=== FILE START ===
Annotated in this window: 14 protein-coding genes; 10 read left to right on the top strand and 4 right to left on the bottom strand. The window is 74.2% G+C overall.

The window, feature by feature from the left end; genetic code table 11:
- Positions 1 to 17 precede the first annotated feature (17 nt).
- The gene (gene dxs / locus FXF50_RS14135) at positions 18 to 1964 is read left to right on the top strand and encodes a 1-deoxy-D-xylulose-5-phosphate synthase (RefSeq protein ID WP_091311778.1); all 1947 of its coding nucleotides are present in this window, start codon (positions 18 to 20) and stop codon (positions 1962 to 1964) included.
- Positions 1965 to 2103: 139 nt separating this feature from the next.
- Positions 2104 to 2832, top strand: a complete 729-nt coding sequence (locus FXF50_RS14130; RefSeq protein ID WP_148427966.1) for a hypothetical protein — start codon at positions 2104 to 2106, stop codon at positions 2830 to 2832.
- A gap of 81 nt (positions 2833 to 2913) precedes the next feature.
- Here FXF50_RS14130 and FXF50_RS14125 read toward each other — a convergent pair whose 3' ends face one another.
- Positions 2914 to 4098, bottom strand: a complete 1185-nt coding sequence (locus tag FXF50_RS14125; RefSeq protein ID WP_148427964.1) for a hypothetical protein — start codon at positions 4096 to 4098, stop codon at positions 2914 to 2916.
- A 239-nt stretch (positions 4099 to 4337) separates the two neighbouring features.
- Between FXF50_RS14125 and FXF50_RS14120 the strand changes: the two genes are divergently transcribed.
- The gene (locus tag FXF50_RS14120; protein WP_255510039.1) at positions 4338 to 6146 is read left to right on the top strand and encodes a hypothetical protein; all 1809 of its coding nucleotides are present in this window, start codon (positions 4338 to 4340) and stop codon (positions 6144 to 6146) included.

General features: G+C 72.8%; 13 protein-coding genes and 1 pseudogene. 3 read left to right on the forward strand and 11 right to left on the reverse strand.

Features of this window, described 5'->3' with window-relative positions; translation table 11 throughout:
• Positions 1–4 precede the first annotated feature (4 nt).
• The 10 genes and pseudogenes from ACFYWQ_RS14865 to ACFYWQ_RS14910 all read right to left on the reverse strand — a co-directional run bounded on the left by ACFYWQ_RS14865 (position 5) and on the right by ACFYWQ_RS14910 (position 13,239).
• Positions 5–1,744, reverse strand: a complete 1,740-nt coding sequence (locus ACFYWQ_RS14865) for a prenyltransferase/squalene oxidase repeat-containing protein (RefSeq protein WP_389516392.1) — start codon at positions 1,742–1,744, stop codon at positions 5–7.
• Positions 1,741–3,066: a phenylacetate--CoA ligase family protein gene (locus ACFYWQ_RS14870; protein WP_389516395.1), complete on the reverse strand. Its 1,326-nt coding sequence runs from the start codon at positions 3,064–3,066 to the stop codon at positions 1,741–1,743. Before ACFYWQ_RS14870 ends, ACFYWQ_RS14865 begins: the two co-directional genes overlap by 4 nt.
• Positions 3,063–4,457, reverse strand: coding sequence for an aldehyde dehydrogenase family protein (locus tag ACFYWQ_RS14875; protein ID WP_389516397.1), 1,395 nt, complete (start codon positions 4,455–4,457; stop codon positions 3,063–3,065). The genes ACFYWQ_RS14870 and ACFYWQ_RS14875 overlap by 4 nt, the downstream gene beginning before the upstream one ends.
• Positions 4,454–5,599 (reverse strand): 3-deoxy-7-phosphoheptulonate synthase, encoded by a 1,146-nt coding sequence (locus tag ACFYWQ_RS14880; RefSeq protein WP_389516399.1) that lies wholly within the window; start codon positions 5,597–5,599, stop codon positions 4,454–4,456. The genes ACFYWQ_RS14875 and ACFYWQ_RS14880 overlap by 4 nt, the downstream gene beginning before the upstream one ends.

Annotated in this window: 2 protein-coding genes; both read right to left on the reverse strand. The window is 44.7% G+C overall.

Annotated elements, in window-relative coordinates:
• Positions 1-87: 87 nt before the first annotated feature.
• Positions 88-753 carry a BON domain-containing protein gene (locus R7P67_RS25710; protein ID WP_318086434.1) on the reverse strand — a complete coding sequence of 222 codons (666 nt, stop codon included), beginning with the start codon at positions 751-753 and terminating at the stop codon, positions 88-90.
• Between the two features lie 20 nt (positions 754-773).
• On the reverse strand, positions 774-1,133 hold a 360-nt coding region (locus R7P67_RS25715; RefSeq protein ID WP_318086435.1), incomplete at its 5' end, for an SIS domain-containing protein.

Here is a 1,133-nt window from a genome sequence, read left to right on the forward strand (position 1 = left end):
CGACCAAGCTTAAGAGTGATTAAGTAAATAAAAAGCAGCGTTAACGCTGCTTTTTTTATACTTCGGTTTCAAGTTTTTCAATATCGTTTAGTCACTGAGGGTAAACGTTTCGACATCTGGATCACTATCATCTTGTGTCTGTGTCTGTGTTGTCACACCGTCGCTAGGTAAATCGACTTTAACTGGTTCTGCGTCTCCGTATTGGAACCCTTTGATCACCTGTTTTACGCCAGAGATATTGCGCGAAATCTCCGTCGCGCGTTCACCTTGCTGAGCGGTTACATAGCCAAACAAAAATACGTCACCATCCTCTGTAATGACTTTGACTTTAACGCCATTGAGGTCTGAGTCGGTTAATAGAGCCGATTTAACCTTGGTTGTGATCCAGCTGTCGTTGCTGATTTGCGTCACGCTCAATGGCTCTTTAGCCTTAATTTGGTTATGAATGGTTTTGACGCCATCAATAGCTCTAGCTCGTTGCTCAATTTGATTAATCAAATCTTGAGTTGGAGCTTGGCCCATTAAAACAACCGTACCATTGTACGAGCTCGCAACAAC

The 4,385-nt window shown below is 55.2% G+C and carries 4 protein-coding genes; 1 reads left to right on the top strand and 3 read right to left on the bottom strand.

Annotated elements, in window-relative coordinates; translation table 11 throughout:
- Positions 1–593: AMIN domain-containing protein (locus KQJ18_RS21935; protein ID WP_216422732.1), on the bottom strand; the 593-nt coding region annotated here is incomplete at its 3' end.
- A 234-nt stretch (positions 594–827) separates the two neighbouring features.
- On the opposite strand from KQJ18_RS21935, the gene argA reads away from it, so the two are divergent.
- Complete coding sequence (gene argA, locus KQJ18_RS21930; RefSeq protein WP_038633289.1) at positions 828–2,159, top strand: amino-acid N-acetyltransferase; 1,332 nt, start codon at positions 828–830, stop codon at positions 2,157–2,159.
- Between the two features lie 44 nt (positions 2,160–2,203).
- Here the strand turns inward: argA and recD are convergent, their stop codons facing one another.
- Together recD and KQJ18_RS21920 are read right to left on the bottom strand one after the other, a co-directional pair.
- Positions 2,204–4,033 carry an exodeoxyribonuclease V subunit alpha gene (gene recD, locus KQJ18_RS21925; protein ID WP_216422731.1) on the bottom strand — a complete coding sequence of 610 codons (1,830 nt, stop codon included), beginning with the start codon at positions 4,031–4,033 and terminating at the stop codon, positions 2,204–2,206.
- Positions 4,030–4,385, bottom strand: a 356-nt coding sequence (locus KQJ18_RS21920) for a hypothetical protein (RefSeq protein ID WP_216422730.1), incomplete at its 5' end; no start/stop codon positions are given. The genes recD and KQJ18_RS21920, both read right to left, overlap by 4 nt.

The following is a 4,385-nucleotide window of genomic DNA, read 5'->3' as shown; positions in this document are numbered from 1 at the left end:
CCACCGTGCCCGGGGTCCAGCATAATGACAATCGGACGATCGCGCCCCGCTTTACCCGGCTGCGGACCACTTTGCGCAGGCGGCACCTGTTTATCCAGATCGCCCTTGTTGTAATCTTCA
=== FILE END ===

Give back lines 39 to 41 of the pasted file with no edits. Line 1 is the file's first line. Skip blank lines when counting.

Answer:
- Positions 4,030–4,385, bottom strand: a 356-nt coding sequence (locus KQJ18_RS21920) for a hypothetical protein (RefSeq protein ID WP_216422730.1), incomplete at its 5' end; no start/stop codon positions are given. The genes recD and KQJ18_RS21920, both read right to left, overlap by 4 nt.

The following is a 4,385-nucleotide window of genomic DNA, read 5'->3' as shown; positions in this document are numbered from 1 at the left end:
CCACCGTGCCCGGGGTCCAGCATAATGACAATCGGACGATCGCGCCCCGCTTTACCCGGCTGCGGACCACTTTGCGCAGGCGGCACCTGTTTATCCAGATCGCCCTTGTTGTAATCTTCA